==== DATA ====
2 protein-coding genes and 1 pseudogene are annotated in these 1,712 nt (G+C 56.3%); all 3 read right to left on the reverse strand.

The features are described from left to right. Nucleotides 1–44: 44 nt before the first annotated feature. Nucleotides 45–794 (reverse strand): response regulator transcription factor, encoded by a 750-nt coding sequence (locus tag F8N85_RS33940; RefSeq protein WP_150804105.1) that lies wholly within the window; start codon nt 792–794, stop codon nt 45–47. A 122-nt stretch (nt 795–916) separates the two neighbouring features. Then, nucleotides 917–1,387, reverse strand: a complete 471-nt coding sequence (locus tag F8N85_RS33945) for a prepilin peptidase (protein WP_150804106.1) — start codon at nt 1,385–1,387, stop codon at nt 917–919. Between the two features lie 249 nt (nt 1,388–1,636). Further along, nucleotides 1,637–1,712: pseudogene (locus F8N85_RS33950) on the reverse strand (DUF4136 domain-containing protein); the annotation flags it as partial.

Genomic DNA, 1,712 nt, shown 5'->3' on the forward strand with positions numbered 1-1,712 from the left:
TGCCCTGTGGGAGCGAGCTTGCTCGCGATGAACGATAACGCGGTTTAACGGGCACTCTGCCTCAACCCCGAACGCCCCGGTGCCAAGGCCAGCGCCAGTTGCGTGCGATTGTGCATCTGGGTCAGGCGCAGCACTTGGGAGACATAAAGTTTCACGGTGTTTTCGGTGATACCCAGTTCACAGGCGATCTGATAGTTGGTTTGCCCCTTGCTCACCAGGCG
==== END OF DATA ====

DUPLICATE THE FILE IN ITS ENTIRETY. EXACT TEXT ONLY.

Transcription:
2 protein-coding genes and 1 pseudogene are annotated in these 1,712 nt (G+C 56.3%); all 3 read right to left on the reverse strand.

The features are described from left to right. Nucleotides 1–44: 44 nt before the first annotated feature. Nucleotides 45–794 (reverse strand): response regulator transcription factor, encoded by a 750-nt coding sequence (locus tag F8N85_RS33940; RefSeq protein WP_150804105.1) that lies wholly within the window; start codon nt 792–794, stop codon nt 45–47. A 122-nt stretch (nt 795–916) separates the two neighbouring features. Then, nucleotides 917–1,387, reverse strand: a complete 471-nt coding sequence (locus tag F8N85_RS33945) for a prepilin peptidase (protein WP_150804106.1) — start codon at nt 1,385–1,387, stop codon at nt 917–919. Between the two features lie 249 nt (nt 1,388–1,636). Further along, nucleotides 1,637–1,712: pseudogene (locus F8N85_RS33950) on the reverse strand (DUF4136 domain-containing protein); the annotation flags it as partial.

Genomic DNA, 1,712 nt, shown 5'->3' on the forward strand with positions numbered 1-1,712 from the left:
TGCCCTGTGGGAGCGAGCTTGCTCGCGATGAACGATAACGCGGTTTAACGGGCACTCTGCCTCAACCCCGAACGCCCCGGTGCCAAGGCCAGCGCCAGTTGCGTGCGATTGTGCATCTGGGTCAGGCGCAGCACTTGGGAGACATAAAGTTTCACGGTGTTTTCGGTGATACCCAGTTCACAGGCGATCTGATAGTTGGTTTGCCCCTTGCTCACCAGGCG